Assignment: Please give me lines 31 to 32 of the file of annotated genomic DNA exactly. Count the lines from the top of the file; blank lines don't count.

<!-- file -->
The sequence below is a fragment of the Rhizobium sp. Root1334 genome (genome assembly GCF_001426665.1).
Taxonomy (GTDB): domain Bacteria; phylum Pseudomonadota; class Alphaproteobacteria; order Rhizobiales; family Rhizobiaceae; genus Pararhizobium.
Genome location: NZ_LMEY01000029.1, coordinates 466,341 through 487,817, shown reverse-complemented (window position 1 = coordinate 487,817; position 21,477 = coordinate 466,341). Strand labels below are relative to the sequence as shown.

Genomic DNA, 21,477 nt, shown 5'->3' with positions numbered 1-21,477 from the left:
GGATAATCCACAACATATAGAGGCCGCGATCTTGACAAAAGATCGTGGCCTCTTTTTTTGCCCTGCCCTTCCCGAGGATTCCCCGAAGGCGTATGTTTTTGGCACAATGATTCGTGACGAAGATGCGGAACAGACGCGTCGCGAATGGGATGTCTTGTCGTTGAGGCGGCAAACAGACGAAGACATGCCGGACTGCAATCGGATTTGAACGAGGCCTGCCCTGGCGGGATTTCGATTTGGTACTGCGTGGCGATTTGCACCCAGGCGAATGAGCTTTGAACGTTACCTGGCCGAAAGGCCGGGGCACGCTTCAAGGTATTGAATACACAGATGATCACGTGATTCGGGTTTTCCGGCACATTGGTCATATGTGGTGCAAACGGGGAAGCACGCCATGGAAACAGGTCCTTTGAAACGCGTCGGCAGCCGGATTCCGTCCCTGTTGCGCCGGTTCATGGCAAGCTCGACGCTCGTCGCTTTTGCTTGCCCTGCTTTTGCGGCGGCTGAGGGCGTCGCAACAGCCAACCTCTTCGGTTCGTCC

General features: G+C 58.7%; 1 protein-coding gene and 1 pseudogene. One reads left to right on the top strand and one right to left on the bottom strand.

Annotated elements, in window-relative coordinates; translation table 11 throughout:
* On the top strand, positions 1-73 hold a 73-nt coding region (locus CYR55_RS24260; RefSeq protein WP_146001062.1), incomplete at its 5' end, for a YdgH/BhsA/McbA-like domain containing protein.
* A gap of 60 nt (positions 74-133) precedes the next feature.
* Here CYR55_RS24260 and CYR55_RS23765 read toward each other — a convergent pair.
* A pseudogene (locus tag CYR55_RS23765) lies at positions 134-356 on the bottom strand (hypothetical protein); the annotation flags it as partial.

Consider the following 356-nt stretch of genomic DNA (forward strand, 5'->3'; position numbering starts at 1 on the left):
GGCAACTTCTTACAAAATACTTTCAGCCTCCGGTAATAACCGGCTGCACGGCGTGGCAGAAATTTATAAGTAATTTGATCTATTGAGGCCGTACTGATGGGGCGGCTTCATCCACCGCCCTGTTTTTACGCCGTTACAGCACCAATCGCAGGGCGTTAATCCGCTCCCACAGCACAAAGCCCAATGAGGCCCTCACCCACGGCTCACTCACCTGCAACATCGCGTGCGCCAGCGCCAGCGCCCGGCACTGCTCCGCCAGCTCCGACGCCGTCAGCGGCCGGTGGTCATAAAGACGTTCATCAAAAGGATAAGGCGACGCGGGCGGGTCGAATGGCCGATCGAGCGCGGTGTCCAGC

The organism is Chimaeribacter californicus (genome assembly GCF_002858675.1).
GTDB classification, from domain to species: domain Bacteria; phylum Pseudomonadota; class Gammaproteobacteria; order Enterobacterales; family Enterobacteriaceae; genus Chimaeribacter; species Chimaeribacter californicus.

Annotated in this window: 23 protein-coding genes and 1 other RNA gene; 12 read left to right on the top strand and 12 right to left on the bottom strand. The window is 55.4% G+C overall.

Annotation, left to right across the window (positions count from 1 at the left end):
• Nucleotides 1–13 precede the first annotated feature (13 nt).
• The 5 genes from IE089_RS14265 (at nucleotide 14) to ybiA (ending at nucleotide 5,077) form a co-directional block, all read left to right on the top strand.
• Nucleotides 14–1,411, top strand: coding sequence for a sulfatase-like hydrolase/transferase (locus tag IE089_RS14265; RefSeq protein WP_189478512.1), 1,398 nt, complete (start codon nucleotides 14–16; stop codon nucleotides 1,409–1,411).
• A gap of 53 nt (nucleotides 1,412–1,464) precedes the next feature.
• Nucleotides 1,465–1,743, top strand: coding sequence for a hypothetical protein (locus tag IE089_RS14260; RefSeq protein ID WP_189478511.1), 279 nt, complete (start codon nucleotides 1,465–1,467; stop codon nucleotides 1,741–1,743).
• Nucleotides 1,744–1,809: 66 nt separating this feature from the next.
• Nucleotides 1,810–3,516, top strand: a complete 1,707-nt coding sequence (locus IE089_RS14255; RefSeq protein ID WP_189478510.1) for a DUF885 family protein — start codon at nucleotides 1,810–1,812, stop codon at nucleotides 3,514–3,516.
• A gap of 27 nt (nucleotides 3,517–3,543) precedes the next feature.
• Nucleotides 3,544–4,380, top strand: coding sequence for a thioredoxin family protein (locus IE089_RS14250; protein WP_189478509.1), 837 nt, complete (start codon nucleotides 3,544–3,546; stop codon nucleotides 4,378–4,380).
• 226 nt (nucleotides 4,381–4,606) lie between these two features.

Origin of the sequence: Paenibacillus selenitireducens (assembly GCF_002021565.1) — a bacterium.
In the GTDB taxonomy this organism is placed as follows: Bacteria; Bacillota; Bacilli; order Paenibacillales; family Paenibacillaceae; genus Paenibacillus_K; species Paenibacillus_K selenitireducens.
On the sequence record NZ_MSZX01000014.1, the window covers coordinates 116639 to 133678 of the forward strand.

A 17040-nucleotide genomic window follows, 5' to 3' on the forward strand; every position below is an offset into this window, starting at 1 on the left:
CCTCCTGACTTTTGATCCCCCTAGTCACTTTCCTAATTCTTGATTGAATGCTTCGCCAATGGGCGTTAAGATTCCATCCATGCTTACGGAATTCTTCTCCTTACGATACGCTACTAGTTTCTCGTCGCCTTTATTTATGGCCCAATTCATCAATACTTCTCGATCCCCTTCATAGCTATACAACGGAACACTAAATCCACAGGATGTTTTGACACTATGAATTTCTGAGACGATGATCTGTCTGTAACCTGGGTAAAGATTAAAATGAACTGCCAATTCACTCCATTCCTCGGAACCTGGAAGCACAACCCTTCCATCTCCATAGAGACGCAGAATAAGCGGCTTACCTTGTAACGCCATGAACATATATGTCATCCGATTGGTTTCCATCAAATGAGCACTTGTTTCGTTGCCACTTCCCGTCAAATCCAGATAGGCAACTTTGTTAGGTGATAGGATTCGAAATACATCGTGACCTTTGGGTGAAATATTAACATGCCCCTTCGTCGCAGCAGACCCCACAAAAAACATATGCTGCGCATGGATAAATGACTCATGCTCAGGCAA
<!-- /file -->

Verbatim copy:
A 17040-nucleotide genomic window follows, 5' to 3' on the forward strand; every position below is an offset into this window, starting at 1 on the left:
CCTCCTGACTTTTGATCCCCCTAGTCACTTTCCTAATTCTTGATTGAATGCTTCGCCAATGGGCGTTAAGATTCCATCCATGCTTACGGAATTCTTCTCCTTACGATACGCTACTAGTTTCTCGTCGCCTTTATTTATGGCCCAATTCATCAATACTTCTCGATCCCCTTCATAGCTATACAACGGAACACTAAATCCACAGGATGTTTTGACACTATGAATTTCTGAGACGATGATCTGTCTGTAACCTGGGTAAAGATTAAAATGAACTGCCAATTCACTCCATTCCTCGGAACCTGGAAGCACAACCCTTCCATCTCCATAGAGACGCAGAATAAGCGGCTTACCTTGTAACGCCATGAACATATATGTCATCCGATTGGTTTCCATCAAATGAGCACTTGTTTCGTTGCCACTTCCCGTCAAATCCAGATAGGCAACTTTGTTAGGTGATAGGATTCGAAATACATCGTGACCTTTGGGTGAAATATTAACATGCCCCTTCGTCGCAGCAGACCCCACAAAAAACATATGCTGCGCATGGATAAATGACTCATGCTCAGGCAA